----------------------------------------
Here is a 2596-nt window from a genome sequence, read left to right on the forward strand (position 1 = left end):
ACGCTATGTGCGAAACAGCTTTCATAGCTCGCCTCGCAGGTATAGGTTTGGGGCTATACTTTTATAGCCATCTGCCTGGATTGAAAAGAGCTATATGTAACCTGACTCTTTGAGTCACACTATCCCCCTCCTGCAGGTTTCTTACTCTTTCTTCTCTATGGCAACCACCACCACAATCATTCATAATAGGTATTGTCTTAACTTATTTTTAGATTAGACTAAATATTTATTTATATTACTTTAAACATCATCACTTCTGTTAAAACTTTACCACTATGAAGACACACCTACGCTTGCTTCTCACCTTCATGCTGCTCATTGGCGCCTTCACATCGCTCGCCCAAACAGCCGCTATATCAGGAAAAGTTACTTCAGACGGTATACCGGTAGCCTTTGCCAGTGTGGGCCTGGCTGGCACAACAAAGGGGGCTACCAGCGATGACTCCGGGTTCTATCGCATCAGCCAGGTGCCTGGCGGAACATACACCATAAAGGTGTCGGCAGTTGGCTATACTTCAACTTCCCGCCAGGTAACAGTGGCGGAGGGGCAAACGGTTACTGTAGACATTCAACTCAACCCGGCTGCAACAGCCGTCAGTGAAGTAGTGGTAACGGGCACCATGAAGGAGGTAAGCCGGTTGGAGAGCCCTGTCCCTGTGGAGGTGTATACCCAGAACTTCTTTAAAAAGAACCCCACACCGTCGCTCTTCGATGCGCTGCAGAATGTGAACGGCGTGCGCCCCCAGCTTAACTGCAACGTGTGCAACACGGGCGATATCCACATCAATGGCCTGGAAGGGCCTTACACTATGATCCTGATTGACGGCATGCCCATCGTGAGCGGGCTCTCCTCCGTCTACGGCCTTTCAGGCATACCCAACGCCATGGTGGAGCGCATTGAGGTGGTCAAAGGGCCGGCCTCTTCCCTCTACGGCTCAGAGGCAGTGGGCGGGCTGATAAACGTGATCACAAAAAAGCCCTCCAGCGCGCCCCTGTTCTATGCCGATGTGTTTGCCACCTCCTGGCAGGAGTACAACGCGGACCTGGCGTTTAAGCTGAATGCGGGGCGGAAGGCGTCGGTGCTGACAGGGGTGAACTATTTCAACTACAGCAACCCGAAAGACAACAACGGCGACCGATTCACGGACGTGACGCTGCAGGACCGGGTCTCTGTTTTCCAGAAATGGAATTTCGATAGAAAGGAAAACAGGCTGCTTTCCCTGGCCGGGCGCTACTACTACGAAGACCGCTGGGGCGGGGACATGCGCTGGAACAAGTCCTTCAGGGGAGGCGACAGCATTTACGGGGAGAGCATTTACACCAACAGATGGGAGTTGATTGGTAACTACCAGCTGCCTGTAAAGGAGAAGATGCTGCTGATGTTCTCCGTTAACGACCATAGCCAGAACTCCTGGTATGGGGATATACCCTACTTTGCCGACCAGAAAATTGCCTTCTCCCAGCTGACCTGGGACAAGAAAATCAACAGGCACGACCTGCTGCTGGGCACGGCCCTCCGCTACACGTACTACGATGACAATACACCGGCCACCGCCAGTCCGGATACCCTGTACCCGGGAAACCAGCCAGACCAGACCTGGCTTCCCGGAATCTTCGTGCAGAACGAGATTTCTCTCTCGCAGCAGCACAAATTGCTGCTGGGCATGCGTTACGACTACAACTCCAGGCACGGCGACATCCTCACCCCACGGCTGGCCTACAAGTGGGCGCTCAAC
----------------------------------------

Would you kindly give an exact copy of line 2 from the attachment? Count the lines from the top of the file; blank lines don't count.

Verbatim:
ACGCTATGTGCGAAACAGCTTTCATAGCTCGCCTCGCAGGTATAGGTTTGGGGCTATACTTTTATAGCCATCTGCCTGGATTGAAAAGAGCTATATGTAACCTGACTCTTTGAGTCACACTATCCCCCTCCTGCAGGTTTCTTACTCTTTCTTCTCTATGGCAACCACCACCACAATCATTCATAATAGGTATTGTCTTAACTTATTTTTAGATTAGACTAAATATTTATTTATATTACTTTAAACATCATCACTTCTGTTAAAACTTTACCACTATGAAGACACACCTACGCTTGCTTCTCACCTTCATGCTGCTCATTGGCGCCTTCACATCGCTCGCCCAAACAGCCGCTATATCAGGAAAAGTTACTTCAGACGGTATACCGGTAGCCTTTGCCAGTGTGGGCCTGGCTGGCACAACAAAGGGGGCTACCAGCGATGACTCCGGGTTCTATCGCATCAGCCAGGTGCCTGGCGGAACATACACCATAAAGGTGTCGGCAGTTGGCTATACTTCAACTTCCCGCCAGGTAACAGTGGCGGAGGGGCAAACGGTTACTGTAGACATTCAACTCAACCCGGCTGCAACAGCCGTCAGTGAAGTAGTGGTAACGGGCACCATGAAGGAGGTAAGCCGGTTGGAGAGCCCTGTCCCTGTGGAGGTGTATACCCAGAACTTCTTTAAAAAGAACCCCACACCGTCGCTCTTCGATGCGCTGCAGAATGTGAACGGCGTGCGCCCCCAGCTTAACTGCAACGTGTGCAACACGGGCGATATCCACATCAATGGCCTGGAAGGGCCTTACACTATGATCCTGATTGACGGCATGCCCATCGTGAGCGGGCTCTCCTCCGTCTACGGCCTTTCAGGCATACCCAACGCCATGGTGGAGCGCATTGAGGTGGTCAAAGGGCCGGCCTCTTCCCTCTACGGCTCAGAGGCAGTGGGCGGGCTGATAAACGTGATCACAAAAAAGCCCTCCAGCGCGCCCCTGTTCTATGCCGATGTGTTTGCCACCTCCTGGCAGGAGTACAACGCGGACCTGGCGTTTAAGCTGAATGCGGGGCGGAAGGCGTCGGTGCTGACAGGGGTGAACTATTTCAACTACAGCAACCCGAAAGACAACAACGGCGACCGATTCACGGACGTGACGCTGCAGGACCGGGTCTCTGTTTTCCAGAAATGGAATTTCGATAGAAAGGAAAACAGGCTGCTTTCCCTGGCCGGGCGCTACTACTACGAAGACCGCTGGGGCGGGGACATGCGCTGGAACAAGTCCTTCAGGGGAGGCGACAGCATTTACGGGGAGAGCATTTACACCAACAGATGGGAGTTGATTGGTAACTACCAGCTGCCTGTAAAGGAGAAGATGCTGCTGATGTTCTCCGTTAACGACCATAGCCAGAACTCCTGGTATGGGGATATACCCTACTTTGCCGACCAGAAAATTGCCTTCTCCCAGCTGACCTGGGACAAGAAAATCAACAGGCACGACCTGCTGCTGGGCACGGCCCTCCGCTACACGTACTACGATGACAATACACCGGCCACCGCCAGTCCGGATACCCTGTACCCGGGAAACCAGCCAGACCAGACCTGGCTTCCCGGAATCTTCGTGCAGAACGAGATTTCTCTCTCGCAGCAGCACAAATTGCTGCTGGGCATGCGTTACGACTACAACTCCAGGCACGGCGACATCCTCACCCCACGGCTGGCCTACAAGTGGGCGCTCAAC